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George At 

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Las Vegas mob stories don't get any more captivating and powerful than Martin Scorsese's 1995 hit CASINO.

Robert De Niro stars as Sam "Ace" Rothstein, the mob's top man in 1973 Las Vegas. Overseeing billions of dollars, Sam is a smooth operator and everyone involved in the business has a winning hand under his watch.

When the wise buy bosses back East decide to add Sam's childhood friend Nicky Santoro (Joe Pesci) into the mix, things seem to get even better. At first.

It's classic good cop/bad cop with De Niro's Sam the intense and professional leader and Pesci's Nicky the volatile hot head with a fast temper and a penchant for blind loyalty.

When a beautiful woman named Ginger McKenna (Sharon Stone) enters the picture, the boy's balance spins out of control and the power & money begins to shift wildly as well.

The screenplay by Nicholas Pileggi and Scorsese is based on Pileggi's book detailing his real life experiences in the Vegas mob.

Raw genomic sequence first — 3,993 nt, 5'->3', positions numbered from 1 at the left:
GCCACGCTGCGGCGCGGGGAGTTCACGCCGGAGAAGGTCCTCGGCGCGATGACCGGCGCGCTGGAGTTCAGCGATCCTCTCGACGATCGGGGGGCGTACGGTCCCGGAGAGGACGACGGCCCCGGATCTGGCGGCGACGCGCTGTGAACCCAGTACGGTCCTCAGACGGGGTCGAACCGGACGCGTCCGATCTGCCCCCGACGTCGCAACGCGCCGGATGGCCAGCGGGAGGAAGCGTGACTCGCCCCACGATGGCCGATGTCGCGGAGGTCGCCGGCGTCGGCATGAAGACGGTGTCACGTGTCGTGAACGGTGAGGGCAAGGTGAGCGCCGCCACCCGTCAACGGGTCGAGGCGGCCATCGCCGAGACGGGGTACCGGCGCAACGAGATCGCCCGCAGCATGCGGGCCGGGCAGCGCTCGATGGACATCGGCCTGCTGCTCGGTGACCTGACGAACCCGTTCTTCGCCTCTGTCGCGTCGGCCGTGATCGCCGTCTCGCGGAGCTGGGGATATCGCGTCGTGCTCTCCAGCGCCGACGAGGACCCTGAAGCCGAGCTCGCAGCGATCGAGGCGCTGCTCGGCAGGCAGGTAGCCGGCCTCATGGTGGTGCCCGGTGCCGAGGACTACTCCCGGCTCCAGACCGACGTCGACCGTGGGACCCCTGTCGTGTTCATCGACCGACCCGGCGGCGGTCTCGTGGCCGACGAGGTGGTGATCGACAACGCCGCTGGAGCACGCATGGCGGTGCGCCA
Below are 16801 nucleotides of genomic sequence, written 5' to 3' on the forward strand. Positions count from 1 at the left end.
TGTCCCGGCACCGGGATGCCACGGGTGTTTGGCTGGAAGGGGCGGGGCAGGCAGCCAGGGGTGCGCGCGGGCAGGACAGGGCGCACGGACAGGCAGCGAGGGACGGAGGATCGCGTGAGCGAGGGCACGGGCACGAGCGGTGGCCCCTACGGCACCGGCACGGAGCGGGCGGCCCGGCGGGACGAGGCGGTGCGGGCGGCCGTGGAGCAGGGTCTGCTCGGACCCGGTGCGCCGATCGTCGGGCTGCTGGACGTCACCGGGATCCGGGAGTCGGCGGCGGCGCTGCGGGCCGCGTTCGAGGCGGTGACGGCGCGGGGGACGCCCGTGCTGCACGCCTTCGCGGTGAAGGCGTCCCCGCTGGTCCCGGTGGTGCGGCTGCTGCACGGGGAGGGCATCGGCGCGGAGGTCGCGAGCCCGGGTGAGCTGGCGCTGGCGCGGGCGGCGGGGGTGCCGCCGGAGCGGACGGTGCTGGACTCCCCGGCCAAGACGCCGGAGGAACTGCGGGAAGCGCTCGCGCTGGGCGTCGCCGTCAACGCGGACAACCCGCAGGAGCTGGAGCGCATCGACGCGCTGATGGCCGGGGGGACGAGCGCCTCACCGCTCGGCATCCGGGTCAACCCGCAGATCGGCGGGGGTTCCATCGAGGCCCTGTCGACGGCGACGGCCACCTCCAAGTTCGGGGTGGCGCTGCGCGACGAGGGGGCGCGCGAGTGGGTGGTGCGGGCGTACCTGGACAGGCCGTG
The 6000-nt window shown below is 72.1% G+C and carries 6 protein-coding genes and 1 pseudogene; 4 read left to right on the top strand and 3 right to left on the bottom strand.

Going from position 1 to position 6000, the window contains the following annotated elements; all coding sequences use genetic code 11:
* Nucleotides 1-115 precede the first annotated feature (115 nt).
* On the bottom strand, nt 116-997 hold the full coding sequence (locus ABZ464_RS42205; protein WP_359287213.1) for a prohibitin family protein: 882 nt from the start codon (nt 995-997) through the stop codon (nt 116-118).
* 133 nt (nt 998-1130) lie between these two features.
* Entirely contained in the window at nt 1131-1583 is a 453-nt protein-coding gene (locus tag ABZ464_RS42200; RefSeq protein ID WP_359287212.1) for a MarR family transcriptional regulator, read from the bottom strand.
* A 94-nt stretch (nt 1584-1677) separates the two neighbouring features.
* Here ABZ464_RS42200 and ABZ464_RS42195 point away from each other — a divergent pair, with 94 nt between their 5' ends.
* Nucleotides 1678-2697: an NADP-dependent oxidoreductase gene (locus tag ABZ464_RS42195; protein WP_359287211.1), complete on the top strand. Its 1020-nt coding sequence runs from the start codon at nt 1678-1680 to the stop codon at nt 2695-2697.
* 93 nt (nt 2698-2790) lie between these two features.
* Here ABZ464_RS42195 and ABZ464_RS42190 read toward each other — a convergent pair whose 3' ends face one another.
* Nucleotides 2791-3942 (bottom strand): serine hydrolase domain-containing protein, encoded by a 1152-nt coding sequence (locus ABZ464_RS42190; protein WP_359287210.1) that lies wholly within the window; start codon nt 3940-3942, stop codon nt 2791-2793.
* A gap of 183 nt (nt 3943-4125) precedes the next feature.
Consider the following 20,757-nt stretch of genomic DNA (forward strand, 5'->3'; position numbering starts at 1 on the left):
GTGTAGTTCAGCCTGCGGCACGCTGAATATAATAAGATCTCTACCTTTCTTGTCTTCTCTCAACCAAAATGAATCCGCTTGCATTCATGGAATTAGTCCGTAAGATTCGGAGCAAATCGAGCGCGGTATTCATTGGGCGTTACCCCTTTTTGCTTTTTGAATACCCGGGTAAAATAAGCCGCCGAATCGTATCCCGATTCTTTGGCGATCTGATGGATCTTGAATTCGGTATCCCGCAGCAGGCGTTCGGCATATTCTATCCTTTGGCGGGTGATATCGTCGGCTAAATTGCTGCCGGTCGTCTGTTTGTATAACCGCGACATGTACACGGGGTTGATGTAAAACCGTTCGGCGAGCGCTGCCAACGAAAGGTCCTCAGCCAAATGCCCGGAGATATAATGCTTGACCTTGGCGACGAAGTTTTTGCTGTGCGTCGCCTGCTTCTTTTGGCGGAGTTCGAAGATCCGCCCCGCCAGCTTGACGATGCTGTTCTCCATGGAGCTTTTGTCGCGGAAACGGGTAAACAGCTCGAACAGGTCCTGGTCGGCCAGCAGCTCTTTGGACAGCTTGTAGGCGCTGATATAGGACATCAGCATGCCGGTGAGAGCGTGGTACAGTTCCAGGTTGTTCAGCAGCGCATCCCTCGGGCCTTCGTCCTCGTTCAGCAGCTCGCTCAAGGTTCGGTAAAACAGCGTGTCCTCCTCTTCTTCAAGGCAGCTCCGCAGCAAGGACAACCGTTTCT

In Scorsese's hands, the film feels real to its core and gets the early seventies Vegas setting exactly right down to the last wide lapel and shag rug.

De Niro and Pesci are both terrific. Sharon Stone has the performance of her career as Ginger, who upsets the apple & the cocaine cart with equal abandon. Her Ginger is sad, sexy and dangerous.

Supporting players are superb, with Don Rickles perhaps the biggest surprise as Sam's right hand man and Casino pit boss Billy Sherbert. Rickles isn't good, he's GREAT, showing strong dramatic chops.

Comedian Alan King is also very good in bad guy role and James Woods is reliably oily.

This was director of photography Robert Richardson's first film with Scorsese and its a brilliant match. Richardson (JFK, Inglorious Basterds, Kill Bill) moves his camera almost constantly, becoming a character unto himself as he weaves his way through the casino and the lives of our players on the floor and behind the scenes.

Scorsese is a master. I defy you to not get sucked into this three hour character study that feels like less than two hours. He tips his hat on the end of the story in its brilliant opening scene and then drives you through all the backstory with momentum and speed.

This was De Niro in his prime, before he started taking lesser films and comedies for paychecks. He's made many great films and this is one of them.

Vegas has rarely been more seductive than it is here.

When it comes to Scorsese, De Niro and CASINO, bet the house. Loaded with aces, it gets an A+ and a coveted spot in my all-time Top 100 films.

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